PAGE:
The true meaning of "300 grams"

An industry insider revealed that for the majority of newborns, once they become accustomed to a particular brand of formula it is difficult for them to adjust to any changes. In addition, once they feel that it is easier to drink formula, they will refuse to nurse. Some formula companies will therefore distribute free samples of their product, amounting to 300 grams — typically what a newborn will consume in a week — to cement the infant's preference and rule out as options both mother's milk and other formula brands.

This reporter recently visited a number of hospitals and pediatric preventive medicine facilities to explore the situation described by the source. The result was a shock: the informant's company was not the only formula producer traveling this road. And it was not only formula: some medical staff also actively promoting a wide range of children's health products.

At a childbirth class run by a "baby friendly hospital" (a UNICEF designation), an eloquent doctor was giving a free session for a dozen or so expecting mothers, explaining all kinds of childbirth and parenting-related questions. As he was speaking about infant food and nutrition, the doctor emphasized the unique properties of a particular brand of formula. After the session, every mother was given a free bag of that brand of formula. On another occasion, the reporter accompanied a parent to a Class III-A hospital on East Shuangta Street in Taiyuan for a pediatric checkup. An older doctor on duty asked whether the parent was nursing or using formula. Learning that the child was given formula, the doctor became interested immediately: "What brand are you using?" But when the parent responded, "I don't want to switch brands," the doctor stopped speaking and bent down to write out a prescription, and then pointed to the pharmacy opposite: "Give your child a calcium gluconate supplement. Go to that pharmacy and pick up this brand, and then come back and I'll tell you how it should be taken."

"Even though there are posters in every room in the hospital promoting breast feeding, not a single member of the medical staff gave me any instruction in nursing during the seven days after I gave birth," said Ms. Qin, who had become a mother just three months before. She had continued nursing for just a few days before switching to formula. Afterward, she received follow-up calls from a formula brand, always asking how she came to learn of "our" formula, and offering her two choices: was it on the recommendation of a friend, or of a doctor? This reporter learned that most women do not immediately start producing milk after giving birth, and they need an infant's suckling to stimulate their milk secretions. Some formula producers take advantage of the time when new mothers are in the hospital after giving birth but before they learned how to properly nurse to have medical personnel provide them with free samples, which are then fed to the newborn under the "supervision" of those same medical personnel.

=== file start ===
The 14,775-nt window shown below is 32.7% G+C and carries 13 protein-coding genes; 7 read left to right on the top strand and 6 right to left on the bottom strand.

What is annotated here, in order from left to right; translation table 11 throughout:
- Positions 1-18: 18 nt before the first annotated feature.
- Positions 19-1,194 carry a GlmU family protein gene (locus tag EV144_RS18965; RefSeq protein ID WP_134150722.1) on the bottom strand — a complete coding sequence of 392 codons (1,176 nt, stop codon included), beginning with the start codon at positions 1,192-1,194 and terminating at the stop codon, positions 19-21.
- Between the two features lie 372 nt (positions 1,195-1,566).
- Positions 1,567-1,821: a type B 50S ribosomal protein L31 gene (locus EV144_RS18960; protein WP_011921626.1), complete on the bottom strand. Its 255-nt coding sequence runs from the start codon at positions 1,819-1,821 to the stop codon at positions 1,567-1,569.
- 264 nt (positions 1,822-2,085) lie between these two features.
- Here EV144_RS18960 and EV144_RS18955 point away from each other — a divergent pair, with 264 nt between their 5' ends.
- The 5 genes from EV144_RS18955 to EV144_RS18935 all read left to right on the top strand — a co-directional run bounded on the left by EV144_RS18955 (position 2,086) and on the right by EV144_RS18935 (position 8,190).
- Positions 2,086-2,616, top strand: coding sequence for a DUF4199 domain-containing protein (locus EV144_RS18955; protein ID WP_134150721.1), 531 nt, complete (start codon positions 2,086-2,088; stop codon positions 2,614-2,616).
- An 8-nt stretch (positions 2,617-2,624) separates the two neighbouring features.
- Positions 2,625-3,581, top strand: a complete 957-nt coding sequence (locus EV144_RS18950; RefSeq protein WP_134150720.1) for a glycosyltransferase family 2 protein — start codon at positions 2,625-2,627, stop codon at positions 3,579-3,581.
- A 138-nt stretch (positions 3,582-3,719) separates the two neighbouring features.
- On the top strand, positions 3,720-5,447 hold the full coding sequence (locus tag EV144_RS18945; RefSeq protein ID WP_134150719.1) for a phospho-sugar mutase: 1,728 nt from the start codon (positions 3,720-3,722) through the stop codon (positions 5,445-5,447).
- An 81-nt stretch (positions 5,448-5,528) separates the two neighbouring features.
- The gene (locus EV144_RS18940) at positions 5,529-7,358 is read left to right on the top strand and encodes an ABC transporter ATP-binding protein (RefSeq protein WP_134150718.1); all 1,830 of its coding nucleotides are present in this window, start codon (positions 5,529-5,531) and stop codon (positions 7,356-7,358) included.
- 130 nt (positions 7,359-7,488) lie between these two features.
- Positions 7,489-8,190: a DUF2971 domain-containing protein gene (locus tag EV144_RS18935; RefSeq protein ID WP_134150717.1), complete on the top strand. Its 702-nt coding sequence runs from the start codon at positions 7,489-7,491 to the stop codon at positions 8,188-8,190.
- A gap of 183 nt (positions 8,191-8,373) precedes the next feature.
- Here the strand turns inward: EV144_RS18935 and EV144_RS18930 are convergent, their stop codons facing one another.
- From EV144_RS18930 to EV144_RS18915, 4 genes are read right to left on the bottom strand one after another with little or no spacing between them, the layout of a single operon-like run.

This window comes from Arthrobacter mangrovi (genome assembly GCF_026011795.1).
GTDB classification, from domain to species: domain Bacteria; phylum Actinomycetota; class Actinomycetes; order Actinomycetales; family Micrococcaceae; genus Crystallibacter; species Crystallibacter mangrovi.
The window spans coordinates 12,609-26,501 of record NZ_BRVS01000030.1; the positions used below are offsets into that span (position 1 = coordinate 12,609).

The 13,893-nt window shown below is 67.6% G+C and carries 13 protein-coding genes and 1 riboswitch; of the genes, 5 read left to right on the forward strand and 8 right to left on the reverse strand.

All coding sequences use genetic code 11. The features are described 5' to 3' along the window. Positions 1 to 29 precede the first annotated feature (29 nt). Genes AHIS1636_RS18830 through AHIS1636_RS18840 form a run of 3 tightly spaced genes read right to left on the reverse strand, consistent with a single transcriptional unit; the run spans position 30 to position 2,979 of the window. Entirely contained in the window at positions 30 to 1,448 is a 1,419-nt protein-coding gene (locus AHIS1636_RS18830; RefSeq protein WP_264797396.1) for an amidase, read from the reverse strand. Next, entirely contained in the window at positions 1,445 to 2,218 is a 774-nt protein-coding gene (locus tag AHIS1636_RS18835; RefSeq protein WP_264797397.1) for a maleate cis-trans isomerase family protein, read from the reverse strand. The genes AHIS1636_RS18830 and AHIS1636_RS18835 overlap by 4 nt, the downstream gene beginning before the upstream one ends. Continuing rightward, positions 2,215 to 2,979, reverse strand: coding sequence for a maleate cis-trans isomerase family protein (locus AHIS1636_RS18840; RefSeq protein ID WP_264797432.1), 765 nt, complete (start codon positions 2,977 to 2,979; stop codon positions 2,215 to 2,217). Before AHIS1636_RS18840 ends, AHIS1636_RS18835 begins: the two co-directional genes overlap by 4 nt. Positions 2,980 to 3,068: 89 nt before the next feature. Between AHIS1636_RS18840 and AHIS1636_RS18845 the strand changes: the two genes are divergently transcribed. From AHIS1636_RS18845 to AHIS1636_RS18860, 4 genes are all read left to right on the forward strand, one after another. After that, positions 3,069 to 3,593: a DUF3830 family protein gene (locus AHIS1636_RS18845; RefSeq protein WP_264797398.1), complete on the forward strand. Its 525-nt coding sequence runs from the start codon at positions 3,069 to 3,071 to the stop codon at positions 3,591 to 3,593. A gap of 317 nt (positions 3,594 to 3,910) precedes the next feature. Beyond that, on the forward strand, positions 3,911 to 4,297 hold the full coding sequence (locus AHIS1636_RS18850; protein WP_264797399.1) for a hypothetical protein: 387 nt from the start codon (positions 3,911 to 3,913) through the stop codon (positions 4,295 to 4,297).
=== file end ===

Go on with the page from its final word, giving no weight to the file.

Fines cannot be the only punishment

Laws already exist barring the barring sellers and producers of breast milk substitutes from using hospitals and other health care facilities to distribute free samples of their products, so why have they continued to do so? Interviewees said that medical personnel acting as "spokespersons" is not merely a question of profit; it is an issue of responsibility that must be investigated and exposed to the rest of society. The [Implementation Measures] for the Law on Maternal and Infant Health Care says that medical and health care institutions shall not promote or recommend breast milk substitutes to expecting mothers or the families of infants; producers and marketers of breast milk substitutes may not provide samples to medical and health care institutions or offer them equipment, funding, or informational materials conditional on such promotion.

"Hospitals do not have the responsibility to hand out formula, and besides, the country does not permit medical personnel to give out formula. Doctors can only make a medical diagnosis as to whether a newborn requires artificial feeding, but giving parents formula is definitely not a medical necessity," said Guo Zhanying, director of the Department of Maternal, Child, and Community Health Office at the Shanxi Provincial Department of Health. "We found in our investigations that some medical personnel have indeed violated the law and ethical principles and have to some degree been engaging in marketing for the manufacturers."

Experts say that medical personnel are not quality inspectors, so if quality problems crop up in a particular batch of milk, they cannot evade responsibility. As for the existence of medical personnel acting as "spokespersons" for formula, the public health administrators should toughen up examinations and management. Fines should not be the only means of punishment; there ought to be stronger ethical and legal constraints as well.

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There are currently 1 Comments for Infant formula pushers: round two.

Comments on Infant formula pushers: round two

As a Westerner (from New Zealand) and the father of still-breast-feeding 9-month old child, I feel deep shame. Western companies started this practice of discouraging breast-feeding, and now China has copied this practice.
I am so sorry.
I want to fight such companies and doctors in every way.